Why healthcare needs a space race of its own
August 2, 1955. This day marked the start of a fascinating 20-year long game of one-upping each other between the United States of America and the Soviet Union—more commonly known as the space race. The competition rallied scientists, engineers, teachers, students and pretty much the entire country to work together towards one common goal: being the pioneer in spaceflight achievements. A combination of more than 25 billion dollars, 400 000 people and over 20 000 companies and universities ultimately culminated in the unprecedented lunar landing of mankind on July 20, 1969. In a mere 20 years, it showed a glimpse of the astonishing progress the human species can achieve when everyone puts their efforts towards one desire, one aspiration, one immense endeavour.
Let’s do it once more
Now more than 60 years later, the world is dealing with issues far more troubling, most notably in the medical world. The International Agency for Research on Cancer expects the number of new cancer cases per year to rise to 23.6 million by the year 2030. And based on 2013-2015 data, 4 out 10 men and women receive the horrifying diagnose at some point in their life. More than half a million people die of cancer in the US alone. All these alarming statistics and after 50 years of extensive research these numbers have yet do decline drastically. That’s why the world needs a moonshot for life—a space race against cancer.
One massive borderless mission, inspired by the Apollo 11 program. The world needs to declare war against these horrible illnesses. Curing cancer, preventing Alzheimer and stopping the AIDS pandemic. A major challenge, no doubt, but surely one the world can overcome.
How are we doing and what happened to Biden’s Cancer initiative?
The war on cancer has been going on for decades and the importance of the eradication of the illness hasn’t been overlooked. Nations around the world are increasingly concentrating their efforts into cancer research initiatives. The German Cancer Research Center has recently invested 280 million euro’s and the Netherlands Cancer Institute has put around 80 million euro’s towards the prevention of this horrible disease.
One notable organization that promised a similar moonshot against cancer was the Biden Cancer Initiative founded by Joe Biden, former vice president of the US. On May 30, 2015, Biden’s son Beau died at the age of only 46 after losing a hard-fought battle with brain cancer. Joe Biden himself later said America can cure cancer with a new moonshot. As a tribute to his late son, Biden then promised to fight cancer through the Biden Cancer Initiative.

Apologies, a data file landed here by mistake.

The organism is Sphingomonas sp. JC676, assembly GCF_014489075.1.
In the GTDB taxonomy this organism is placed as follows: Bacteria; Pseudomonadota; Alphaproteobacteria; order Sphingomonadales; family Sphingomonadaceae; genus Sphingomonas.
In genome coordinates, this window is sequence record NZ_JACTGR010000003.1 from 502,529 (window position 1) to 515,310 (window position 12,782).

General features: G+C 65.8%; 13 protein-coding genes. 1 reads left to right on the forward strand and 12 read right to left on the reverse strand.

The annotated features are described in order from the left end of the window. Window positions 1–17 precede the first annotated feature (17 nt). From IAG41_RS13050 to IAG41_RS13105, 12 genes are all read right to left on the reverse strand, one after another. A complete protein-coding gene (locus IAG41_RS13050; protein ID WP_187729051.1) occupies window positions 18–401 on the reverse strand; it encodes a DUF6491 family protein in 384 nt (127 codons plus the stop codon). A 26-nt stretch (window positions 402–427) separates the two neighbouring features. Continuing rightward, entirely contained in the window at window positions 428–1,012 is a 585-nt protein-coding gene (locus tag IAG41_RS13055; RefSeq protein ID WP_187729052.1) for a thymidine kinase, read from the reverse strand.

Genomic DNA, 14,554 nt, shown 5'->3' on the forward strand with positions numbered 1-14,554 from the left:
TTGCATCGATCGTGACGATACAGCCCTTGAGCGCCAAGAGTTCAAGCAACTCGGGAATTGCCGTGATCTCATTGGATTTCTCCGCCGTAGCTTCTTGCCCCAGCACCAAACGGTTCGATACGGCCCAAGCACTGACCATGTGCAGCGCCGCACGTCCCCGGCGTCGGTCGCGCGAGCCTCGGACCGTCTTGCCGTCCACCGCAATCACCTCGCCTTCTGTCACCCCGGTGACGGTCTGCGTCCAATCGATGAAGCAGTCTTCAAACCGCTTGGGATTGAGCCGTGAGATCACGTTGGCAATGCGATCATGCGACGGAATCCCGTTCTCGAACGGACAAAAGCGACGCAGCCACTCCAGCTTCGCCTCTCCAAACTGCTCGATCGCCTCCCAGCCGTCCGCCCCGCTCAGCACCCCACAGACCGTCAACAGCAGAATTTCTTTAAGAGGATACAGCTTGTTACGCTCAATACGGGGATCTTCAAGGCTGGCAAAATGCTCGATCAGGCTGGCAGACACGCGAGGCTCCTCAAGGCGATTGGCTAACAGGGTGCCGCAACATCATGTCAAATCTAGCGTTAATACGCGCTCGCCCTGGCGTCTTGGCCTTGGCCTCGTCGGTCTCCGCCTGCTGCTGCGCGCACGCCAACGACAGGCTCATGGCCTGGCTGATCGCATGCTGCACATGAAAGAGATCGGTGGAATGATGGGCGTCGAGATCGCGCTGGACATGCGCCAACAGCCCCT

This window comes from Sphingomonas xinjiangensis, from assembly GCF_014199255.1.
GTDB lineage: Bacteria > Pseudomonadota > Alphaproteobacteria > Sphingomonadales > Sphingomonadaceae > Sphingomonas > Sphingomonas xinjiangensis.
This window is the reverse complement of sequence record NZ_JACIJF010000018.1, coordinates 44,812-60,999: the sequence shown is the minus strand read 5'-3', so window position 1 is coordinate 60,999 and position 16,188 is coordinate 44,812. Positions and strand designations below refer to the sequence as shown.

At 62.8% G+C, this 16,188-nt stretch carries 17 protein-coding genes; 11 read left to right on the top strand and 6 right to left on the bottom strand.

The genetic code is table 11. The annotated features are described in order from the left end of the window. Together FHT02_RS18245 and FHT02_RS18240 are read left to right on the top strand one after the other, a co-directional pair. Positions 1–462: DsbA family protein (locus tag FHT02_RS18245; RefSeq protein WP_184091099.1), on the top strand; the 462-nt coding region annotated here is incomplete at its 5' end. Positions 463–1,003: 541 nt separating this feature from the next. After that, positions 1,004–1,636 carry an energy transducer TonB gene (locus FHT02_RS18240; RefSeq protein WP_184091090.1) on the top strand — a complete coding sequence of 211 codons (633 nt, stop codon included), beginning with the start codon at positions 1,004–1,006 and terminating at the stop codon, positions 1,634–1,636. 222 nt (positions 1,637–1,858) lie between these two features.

Unfortunately, on July 15, 2019—two years after the start—the organization announced it would be suspending all operations indefinitely. In April, Biden and his wife had left the board of the initiative as an ethics precaution in the run-up of the 2020 presidential elections. Without the support and visibility of the Biden name, the organization’s growth came to a halt, until ultimately no longer being able to stay afloat.
Carlos Moedas and Harald zur Hausen, our astronauts in shining armor
With Biden’s Cancer Initiative out of the picture, we will have to look to others to step up and rally the world. Our hope is with the European Commissioner for Research, Science and Innovation, Carlos Moedas. On July 4, 2019 Moedas officially launched the work on five major European research and innovation missions that will be part of Horizon Europe, the next EU research and innovation program.
One of the five missions is focused on the battle against cancer. To head the mission, Moedas appointed no other than professor Harald zur Hausen, a visionary expert that has proven to be one of the world’s leading experts on the matter. Zur Hausen is widely known for being the researcher behind the discovery of the role of the papilloma viruses in the development of cervical cancer. For his incredible work, zur Hausen received the 2008 Nobel Prize in Physiology or Medicine — you’ll be hard pressed to find someone better to lead this battle.
The fight against Alzheimer’s
Cancer is not the only illness that’s destroying lives at an alarming rate. Alzheimer’s disease is the 6th leading cause of death in the United States and every three seconds, someone in the world develops dementia. If breakthroughs are not discovered, the number of people with Alzheimer’s or other dementias could grow to an astonishing 152 million by 2050. Needless to say, we need a moonshot for Alzheimer’s too.
The problem with Alzheimer’s is the fact that it’s a neurological disorder and quite frankly, we don’t know that much about the human brain yet. To tackle that problem, the BRAIN Initiative was created. This research initiative was announced by the Obama administration in 2013 and has the goal of supporting and stimulating the development of innovative techniques and technology to better understand the way our brains work. That could very well be the only way we could ever hope to tackle this horrible disorder.
Featuring Mission Lucidity
Interested in more? Moonshot for Life will be featuring the researchers of Mission Lucidity. This Belgian project comprises of 200 scientists with one common goal: decoding illnesses such as dementia using a multi-angle approach. Clinical research with patients, biomedical research and technological innovations are being used together to demystify these inexplicable disorders. The scientists are analyzing patients’ brains, cell by cell and using digital wearables to acquire valuable data on Alzheimer’s, Parkinson and ALS.